My husband and I have spent the past seven months renovating a vacant house, and we're finally moving into it this weekend.
To say my thoughts have been dominated by this house — and all the work involved in making it habitable again — is an understatement.
So it was a bit jarring to hear the president of the United States suggest that maybe houses don't deserve all that much consideration, after all.
"Don't worry about your house," President Donald Trump said, in comments to the Wall Street Journal encouraging residents of upstate New York to move to places where job prospects are better.
Don't worry about your house?
This falls into the category of advice I'd love to take, but know is ill-advised.
Trust me, I'd love not to worry about my house.
But it's the biggest investment I've ever made in my life, and I don't have that luxury. Nor do most Americans.
In fact, sometimes people email to tell me that they would pick up and move — if only they could sell their homes without taking a major financial hit. Maybe it's easy to walk away from a house if you're a billionaire. Most people aren't billionaires, though.
Trump's remarks are easy to mock — where, exactly, is this "upper New York State" he referred to? — but they got a huge reaction, and there's a reason why.
In his clumsy way, the president tapped into something that's a real concern, especially if you live upstate — the steady loss of manufacturing jobs, and subsequent population decline. I saw more than one person remark that Trump's remarks made sense — that people should relocate to communities with better opportunities.
Which might be a good strategy for some people.
But it's not a real solution to the region's struggles.
It doesn't create jobs for the people who live in upstate New York,and it doesn't make it easier for people to buy and own homes, or to avoid foreclosure and bankruptcy when times get tough.
If anything, Trump's remarks suggest he believes upstate New York is so hopeless that the process of disinvestment and abandonment that began decades ago should be accelerated. Rather than developing a strategy for fighting these trends, people should embrace the inevitable and look elsewhere for hope and prosperity.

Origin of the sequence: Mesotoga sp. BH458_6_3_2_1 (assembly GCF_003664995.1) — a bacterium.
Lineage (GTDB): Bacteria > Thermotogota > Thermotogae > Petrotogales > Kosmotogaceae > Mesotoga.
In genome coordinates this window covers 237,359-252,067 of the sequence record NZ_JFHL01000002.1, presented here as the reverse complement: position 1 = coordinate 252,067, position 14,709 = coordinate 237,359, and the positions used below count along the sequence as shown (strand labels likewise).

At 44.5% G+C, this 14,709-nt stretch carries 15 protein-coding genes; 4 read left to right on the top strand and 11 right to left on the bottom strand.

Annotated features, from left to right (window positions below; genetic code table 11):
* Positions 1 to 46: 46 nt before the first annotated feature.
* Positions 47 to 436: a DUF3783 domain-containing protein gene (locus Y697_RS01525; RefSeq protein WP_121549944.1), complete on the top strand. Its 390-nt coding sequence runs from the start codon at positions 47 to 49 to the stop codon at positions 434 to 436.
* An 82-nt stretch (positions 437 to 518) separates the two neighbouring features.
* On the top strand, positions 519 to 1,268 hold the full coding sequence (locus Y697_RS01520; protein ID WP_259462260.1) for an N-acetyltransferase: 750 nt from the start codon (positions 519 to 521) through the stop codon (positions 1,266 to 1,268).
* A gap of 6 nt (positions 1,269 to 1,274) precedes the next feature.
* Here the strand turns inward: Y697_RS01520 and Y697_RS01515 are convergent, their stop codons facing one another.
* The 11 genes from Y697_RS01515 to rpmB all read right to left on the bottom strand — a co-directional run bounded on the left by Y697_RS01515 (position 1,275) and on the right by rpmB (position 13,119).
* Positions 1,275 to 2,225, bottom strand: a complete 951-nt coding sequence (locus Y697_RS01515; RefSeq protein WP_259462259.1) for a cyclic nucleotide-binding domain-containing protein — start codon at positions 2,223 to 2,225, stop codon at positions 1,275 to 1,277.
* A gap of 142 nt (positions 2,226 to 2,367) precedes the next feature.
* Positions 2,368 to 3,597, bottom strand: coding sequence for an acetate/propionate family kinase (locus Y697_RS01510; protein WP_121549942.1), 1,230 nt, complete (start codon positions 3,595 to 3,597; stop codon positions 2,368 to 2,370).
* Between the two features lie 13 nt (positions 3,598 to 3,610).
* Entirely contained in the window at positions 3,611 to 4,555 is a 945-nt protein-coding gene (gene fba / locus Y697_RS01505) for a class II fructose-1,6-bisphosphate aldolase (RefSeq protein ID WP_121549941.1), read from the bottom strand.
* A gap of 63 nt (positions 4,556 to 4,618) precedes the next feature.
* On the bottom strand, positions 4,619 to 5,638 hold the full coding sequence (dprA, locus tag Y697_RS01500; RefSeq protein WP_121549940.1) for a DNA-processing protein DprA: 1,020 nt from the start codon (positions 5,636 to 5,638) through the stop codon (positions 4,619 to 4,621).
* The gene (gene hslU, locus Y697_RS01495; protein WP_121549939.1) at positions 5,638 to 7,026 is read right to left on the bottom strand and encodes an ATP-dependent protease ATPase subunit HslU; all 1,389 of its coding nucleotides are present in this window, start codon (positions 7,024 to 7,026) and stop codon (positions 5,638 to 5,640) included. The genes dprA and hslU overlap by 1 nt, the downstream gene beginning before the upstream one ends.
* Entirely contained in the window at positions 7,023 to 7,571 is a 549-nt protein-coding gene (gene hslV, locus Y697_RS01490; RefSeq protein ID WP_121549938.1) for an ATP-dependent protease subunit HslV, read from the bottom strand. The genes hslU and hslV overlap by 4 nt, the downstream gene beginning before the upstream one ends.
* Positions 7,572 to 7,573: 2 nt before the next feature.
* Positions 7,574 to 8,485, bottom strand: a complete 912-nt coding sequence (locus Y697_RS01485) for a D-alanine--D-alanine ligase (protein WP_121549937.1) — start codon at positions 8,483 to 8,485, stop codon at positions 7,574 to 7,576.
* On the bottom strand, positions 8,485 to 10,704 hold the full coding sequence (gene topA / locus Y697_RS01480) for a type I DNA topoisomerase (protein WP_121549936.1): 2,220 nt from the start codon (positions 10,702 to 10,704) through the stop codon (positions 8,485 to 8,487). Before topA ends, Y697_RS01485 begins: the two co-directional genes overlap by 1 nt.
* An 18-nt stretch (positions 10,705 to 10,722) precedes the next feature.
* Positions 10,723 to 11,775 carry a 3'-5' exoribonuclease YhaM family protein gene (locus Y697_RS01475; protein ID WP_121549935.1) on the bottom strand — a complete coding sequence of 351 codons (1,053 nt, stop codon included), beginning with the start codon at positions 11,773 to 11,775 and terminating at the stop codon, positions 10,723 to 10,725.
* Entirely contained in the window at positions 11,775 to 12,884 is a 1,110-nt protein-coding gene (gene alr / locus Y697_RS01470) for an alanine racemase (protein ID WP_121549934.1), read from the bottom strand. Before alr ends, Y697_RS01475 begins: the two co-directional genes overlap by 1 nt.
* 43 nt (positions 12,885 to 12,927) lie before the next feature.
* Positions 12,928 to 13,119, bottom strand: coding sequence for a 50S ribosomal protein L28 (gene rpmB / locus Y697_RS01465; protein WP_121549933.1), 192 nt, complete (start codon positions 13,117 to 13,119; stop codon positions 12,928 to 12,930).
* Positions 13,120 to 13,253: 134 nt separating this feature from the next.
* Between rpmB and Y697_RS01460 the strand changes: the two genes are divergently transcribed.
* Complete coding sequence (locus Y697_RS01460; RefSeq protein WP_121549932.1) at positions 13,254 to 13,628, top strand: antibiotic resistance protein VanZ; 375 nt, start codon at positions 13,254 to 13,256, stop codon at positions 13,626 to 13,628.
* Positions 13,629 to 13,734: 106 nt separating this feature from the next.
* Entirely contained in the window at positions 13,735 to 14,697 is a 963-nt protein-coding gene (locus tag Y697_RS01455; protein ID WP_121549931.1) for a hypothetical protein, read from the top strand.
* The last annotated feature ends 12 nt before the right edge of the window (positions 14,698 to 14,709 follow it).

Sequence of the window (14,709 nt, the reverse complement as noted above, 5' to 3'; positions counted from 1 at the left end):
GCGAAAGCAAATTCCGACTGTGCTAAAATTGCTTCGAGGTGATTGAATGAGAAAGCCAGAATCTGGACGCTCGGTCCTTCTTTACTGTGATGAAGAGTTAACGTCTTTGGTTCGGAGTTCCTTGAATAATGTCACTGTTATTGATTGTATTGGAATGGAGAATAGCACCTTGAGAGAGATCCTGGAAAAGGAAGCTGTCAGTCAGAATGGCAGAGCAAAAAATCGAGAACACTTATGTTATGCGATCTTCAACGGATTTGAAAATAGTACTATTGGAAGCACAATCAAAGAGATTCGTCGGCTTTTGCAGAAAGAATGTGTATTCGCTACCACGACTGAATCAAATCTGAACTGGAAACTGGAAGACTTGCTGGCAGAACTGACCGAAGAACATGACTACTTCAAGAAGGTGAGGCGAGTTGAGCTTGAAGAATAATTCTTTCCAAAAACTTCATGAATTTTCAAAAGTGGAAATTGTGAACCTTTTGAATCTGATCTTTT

How you feel about Trump's remarks probably depends on how you feel about upstate New York.
If you feel things are never going to get better, you might have found yourself nodding your head with approval. If you feel things are getting better — and will continue to get better — you probably found yourself frowning a little bit as you processed the president's words.
Personally, I think things are getting better.
But you don't have to look too far to find evidence of hardship and decline, especially when you survey the Capital Region's housing stock.
Thousands of area residents have walked away from their homes, usually as a result of some sort of calamity, which is why vacant, deteriorating properties abound. The typical vacant house symbolizes failure and loss, and those who lose their homes, or are in danger of losing their homes, spend a great deal of time worrying about it.
I'm not in danger of losing my home, but if there's one thing I've learned about home ownership, it's that it's a constant source of worry, even when things are going just fine.
So don't tell me not to worry about my house.
Because that's just not an option.
Reach Gazette columnist Sara Foss at firstname.lastname@example.org. Opinions expressed here are her own and not necessarily the newspaper's.